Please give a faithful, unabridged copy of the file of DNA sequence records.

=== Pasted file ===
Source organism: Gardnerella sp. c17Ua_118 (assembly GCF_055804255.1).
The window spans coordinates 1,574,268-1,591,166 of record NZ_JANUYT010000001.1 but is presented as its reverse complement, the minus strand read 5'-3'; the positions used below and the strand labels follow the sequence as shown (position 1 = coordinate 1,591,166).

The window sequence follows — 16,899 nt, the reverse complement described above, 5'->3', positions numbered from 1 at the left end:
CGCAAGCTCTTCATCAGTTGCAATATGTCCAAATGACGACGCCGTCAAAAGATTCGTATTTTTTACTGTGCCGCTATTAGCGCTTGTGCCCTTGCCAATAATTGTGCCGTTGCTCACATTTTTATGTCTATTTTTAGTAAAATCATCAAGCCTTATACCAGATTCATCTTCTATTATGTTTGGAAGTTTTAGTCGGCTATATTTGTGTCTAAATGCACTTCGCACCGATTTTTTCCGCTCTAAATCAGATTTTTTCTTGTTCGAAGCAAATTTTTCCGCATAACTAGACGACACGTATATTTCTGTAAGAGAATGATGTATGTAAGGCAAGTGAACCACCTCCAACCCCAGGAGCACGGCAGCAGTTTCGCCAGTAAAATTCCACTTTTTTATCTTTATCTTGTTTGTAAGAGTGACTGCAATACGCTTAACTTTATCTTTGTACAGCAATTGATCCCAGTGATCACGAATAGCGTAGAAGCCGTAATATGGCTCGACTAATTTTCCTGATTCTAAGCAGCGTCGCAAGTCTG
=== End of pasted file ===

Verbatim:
Source organism: Gardnerella sp. c17Ua_118 (assembly GCF_055804255.1).
The window spans coordinates 1,574,268-1,591,166 of record NZ_JANUYT010000001.1 but is presented as its reverse complement, the minus strand read 5'-3'; the positions used below and the strand labels follow the sequence as shown (position 1 = coordinate 1,591,166).

The window sequence follows — 16,899 nt, the reverse complement described above, 5'->3', positions numbered from 1 at the left end:
CGCAAGCTCTTCATCAGTTGCAATATGTCCAAATGACGACGCCGTCAAAAGATTCGTATTTTTTACTGTGCCGCTATTAGCGCTTGTGCCCTTGCCAATAATTGTGCCGTTGCTCACATTTTTATGTCTATTTTTAGTAAAATCATCAAGCCTTATACCAGATTCATCTTCTATTATGTTTGGAAGTTTTAGTCGGCTATATTTGTGTCTAAATGCACTTCGCACCGATTTTTTCCGCTCTAAATCAGATTTTTTCTTGTTCGAAGCAAATTTTTCCGCATAACTAGACGACACGTATATTTCTGTAAGAGAATGATGTATGTAAGGCAAGTGAACCACCTCCAACCCCAGGAGCACGGCAGCAGTTTCGCCAGTAAAATTCCACTTTTTTATCTTTATCTTGTTTGTAAGAGTGACTGCAATACGCTTAACTTTATCTTTGTACAGCAATTGATCCCAGTGATCACGAATAGCGTAGAAGCCGTAATATGGCTCGACTAATTTTCCTGATTCTAAGCAGCGTCGCAAGTCTG